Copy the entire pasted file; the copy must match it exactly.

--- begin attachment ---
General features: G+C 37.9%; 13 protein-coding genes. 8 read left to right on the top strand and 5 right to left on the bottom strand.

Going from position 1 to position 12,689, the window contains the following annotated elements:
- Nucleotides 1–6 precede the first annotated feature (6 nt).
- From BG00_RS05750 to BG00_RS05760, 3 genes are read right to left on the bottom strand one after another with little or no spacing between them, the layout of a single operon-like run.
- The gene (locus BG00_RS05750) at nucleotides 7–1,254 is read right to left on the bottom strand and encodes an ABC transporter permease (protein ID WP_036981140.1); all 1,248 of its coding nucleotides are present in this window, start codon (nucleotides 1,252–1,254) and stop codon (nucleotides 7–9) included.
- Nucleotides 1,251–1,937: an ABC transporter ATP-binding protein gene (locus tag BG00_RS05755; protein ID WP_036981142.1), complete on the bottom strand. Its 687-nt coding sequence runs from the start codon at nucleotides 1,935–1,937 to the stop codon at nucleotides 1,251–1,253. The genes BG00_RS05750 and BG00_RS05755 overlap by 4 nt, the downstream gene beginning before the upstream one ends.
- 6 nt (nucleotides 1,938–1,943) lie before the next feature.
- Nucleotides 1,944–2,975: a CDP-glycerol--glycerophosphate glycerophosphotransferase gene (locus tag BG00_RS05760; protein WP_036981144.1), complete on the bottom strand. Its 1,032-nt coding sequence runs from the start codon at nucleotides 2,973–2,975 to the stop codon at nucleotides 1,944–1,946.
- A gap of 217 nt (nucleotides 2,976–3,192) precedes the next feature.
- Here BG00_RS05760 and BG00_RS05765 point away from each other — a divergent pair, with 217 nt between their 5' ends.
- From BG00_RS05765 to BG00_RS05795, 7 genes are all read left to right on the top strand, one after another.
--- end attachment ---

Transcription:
General features: G+C 37.9%; 13 protein-coding genes. 8 read left to right on the top strand and 5 right to left on the bottom strand.

Going from position 1 to position 12,689, the window contains the following annotated elements:
- Nucleotides 1–6 precede the first annotated feature (6 nt).
- From BG00_RS05750 to BG00_RS05760, 3 genes are read right to left on the bottom strand one after another with little or no spacing between them, the layout of a single operon-like run.
- The gene (locus BG00_RS05750) at nucleotides 7–1,254 is read right to left on the bottom strand and encodes an ABC transporter permease (protein ID WP_036981140.1); all 1,248 of its coding nucleotides are present in this window, start codon (nucleotides 1,252–1,254) and stop codon (nucleotides 7–9) included.
- Nucleotides 1,251–1,937: an ABC transporter ATP-binding protein gene (locus tag BG00_RS05755; protein ID WP_036981142.1), complete on the bottom strand. Its 687-nt coding sequence runs from the start codon at nucleotides 1,935–1,937 to the stop codon at nucleotides 1,251–1,253. The genes BG00_RS05750 and BG00_RS05755 overlap by 4 nt, the downstream gene beginning before the upstream one ends.
- 6 nt (nucleotides 1,938–1,943) lie before the next feature.
- Nucleotides 1,944–2,975: a CDP-glycerol--glycerophosphate glycerophosphotransferase gene (locus tag BG00_RS05760; protein WP_036981144.1), complete on the bottom strand. Its 1,032-nt coding sequence runs from the start codon at nucleotides 2,973–2,975 to the stop codon at nucleotides 1,944–1,946.
- A gap of 217 nt (nucleotides 2,976–3,192) precedes the next feature.
- Here BG00_RS05760 and BG00_RS05765 point away from each other — a divergent pair, with 217 nt between their 5' ends.
- From BG00_RS05765 to BG00_RS05795, 7 genes are all read left to right on the top strand, one after another.